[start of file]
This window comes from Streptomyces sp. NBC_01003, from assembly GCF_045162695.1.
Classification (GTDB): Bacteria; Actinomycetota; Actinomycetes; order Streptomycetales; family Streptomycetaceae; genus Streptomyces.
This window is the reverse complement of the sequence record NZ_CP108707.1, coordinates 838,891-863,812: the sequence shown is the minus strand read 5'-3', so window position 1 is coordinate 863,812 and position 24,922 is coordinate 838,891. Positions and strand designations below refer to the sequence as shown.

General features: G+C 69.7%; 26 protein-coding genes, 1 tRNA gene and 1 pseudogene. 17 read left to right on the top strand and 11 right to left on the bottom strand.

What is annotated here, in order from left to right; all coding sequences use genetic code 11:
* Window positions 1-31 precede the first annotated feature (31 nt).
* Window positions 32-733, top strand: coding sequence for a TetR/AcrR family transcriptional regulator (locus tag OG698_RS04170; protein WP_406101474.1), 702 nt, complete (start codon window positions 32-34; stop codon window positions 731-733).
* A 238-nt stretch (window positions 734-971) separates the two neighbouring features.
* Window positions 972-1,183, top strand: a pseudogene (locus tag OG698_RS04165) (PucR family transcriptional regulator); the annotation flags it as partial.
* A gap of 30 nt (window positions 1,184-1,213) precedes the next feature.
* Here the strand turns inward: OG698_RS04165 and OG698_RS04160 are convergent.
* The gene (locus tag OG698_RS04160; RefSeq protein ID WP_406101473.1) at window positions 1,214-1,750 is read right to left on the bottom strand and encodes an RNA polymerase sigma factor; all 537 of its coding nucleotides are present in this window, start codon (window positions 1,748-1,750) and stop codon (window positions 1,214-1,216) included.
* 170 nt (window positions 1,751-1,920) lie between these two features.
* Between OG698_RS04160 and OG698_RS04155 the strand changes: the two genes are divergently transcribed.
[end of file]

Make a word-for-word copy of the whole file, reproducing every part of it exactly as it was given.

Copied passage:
This window comes from Streptomyces sp. NBC_01003, from assembly GCF_045162695.1.
Classification (GTDB): Bacteria; Actinomycetota; Actinomycetes; order Streptomycetales; family Streptomycetaceae; genus Streptomyces.
This window is the reverse complement of the sequence record NZ_CP108707.1, coordinates 838,891-863,812: the sequence shown is the minus strand read 5'-3', so window position 1 is coordinate 863,812 and position 24,922 is coordinate 838,891. Positions and strand designations below refer to the sequence as shown.

General features: G+C 69.7%; 26 protein-coding genes, 1 tRNA gene and 1 pseudogene. 17 read left to right on the top strand and 11 right to left on the bottom strand.

What is annotated here, in order from left to right; all coding sequences use genetic code 11:
* Window positions 1-31 precede the first annotated feature (31 nt).
* Window positions 32-733, top strand: coding sequence for a TetR/AcrR family transcriptional regulator (locus tag OG698_RS04170; protein WP_406101474.1), 702 nt, complete (start codon window positions 32-34; stop codon window positions 731-733).
* A 238-nt stretch (window positions 734-971) separates the two neighbouring features.
* Window positions 972-1,183, top strand: a pseudogene (locus tag OG698_RS04165) (PucR family transcriptional regulator); the annotation flags it as partial.
* A gap of 30 nt (window positions 1,184-1,213) precedes the next feature.
* Here the strand turns inward: OG698_RS04165 and OG698_RS04160 are convergent.
* The gene (locus tag OG698_RS04160; RefSeq protein ID WP_406101473.1) at window positions 1,214-1,750 is read right to left on the bottom strand and encodes an RNA polymerase sigma factor; all 537 of its coding nucleotides are present in this window, start codon (window positions 1,748-1,750) and stop codon (window positions 1,214-1,216) included.
* 170 nt (window positions 1,751-1,920) lie between these two features.
* Between OG698_RS04160 and OG698_RS04155 the strand changes: the two genes are divergently transcribed.